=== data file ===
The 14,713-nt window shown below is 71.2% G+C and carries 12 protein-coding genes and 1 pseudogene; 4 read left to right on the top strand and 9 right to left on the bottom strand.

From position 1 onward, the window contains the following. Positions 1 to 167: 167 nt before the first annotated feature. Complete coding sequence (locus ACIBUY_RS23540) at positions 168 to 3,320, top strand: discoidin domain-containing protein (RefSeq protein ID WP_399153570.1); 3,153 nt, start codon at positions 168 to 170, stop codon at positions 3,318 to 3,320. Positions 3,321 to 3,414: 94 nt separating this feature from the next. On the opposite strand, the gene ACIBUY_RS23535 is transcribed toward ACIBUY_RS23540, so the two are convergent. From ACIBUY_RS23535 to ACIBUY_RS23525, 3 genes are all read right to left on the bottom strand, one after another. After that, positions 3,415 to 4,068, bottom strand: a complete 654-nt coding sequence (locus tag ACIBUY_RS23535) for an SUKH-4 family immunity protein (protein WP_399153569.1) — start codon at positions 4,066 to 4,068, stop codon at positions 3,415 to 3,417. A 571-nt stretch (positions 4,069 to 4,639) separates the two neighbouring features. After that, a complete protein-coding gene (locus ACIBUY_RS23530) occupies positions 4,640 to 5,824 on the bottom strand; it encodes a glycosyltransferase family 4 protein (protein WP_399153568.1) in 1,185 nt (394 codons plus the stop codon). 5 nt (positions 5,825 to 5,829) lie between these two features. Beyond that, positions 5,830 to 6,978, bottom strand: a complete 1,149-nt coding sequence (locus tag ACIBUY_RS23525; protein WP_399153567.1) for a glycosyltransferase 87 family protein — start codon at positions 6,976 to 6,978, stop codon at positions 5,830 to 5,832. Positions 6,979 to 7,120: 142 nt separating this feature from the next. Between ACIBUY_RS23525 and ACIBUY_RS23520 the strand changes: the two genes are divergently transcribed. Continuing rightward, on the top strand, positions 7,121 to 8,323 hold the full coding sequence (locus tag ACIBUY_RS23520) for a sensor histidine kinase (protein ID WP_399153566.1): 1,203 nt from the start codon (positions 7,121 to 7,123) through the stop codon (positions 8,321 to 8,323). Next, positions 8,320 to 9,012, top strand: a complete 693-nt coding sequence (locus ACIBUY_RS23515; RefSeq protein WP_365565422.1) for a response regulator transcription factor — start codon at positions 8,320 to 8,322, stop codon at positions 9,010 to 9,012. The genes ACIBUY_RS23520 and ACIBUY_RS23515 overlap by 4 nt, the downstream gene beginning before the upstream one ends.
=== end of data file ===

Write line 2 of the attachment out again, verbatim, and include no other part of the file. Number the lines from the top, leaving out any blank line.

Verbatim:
From position 1 onward, the window contains the following. Positions 1 to 167: 167 nt before the first annotated feature. Complete coding sequence (locus ACIBUY_RS23540) at positions 168 to 3,320, top strand: discoidin domain-containing protein (RefSeq protein ID WP_399153570.1); 3,153 nt, start codon at positions 168 to 170, stop codon at positions 3,318 to 3,320. Positions 3,321 to 3,414: 94 nt separating this feature from the next. On the opposite strand, the gene ACIBUY_RS23535 is transcribed toward ACIBUY_RS23540, so the two are convergent. From ACIBUY_RS23535 to ACIBUY_RS23525, 3 genes are all read right to left on the bottom strand, one after another. After that, positions 3,415 to 4,068, bottom strand: a complete 654-nt coding sequence (locus tag ACIBUY_RS23535) for an SUKH-4 family immunity protein (protein WP_399153569.1) — start codon at positions 4,066 to 4,068, stop codon at positions 3,415 to 3,417. A 571-nt stretch (positions 4,069 to 4,639) separates the two neighbouring features. After that, a complete protein-coding gene (locus ACIBUY_RS23530) occupies positions 4,640 to 5,824 on the bottom strand; it encodes a glycosyltransferase family 4 protein (protein WP_399153568.1) in 1,185 nt (394 codons plus the stop codon). 5 nt (positions 5,825 to 5,829) lie between these two features. Beyond that, positions 5,830 to 6,978, bottom strand: a complete 1,149-nt coding sequence (locus tag ACIBUY_RS23525; protein WP_399153567.1) for a glycosyltransferase 87 family protein — start codon at positions 6,976 to 6,978, stop codon at positions 5,830 to 5,832. Positions 6,979 to 7,120: 142 nt separating this feature from the next. Between ACIBUY_RS23525 and ACIBUY_RS23520 the strand changes: the two genes are divergently transcribed. Continuing rightward, on the top strand, positions 7,121 to 8,323 hold the full coding sequence (locus tag ACIBUY_RS23520) for a sensor histidine kinase (protein ID WP_399153566.1): 1,203 nt from the start codon (positions 7,121 to 7,123) through the stop codon (positions 8,321 to 8,323). Next, positions 8,320 to 9,012, top strand: a complete 693-nt coding sequence (locus ACIBUY_RS23515; RefSeq protein WP_365565422.1) for a response regulator transcription factor — start codon at positions 8,320 to 8,322, stop codon at positions 9,010 to 9,012. The genes ACIBUY_RS23520 and ACIBUY_RS23515 overlap by 4 nt, the downstream gene beginning before the upstream one ends.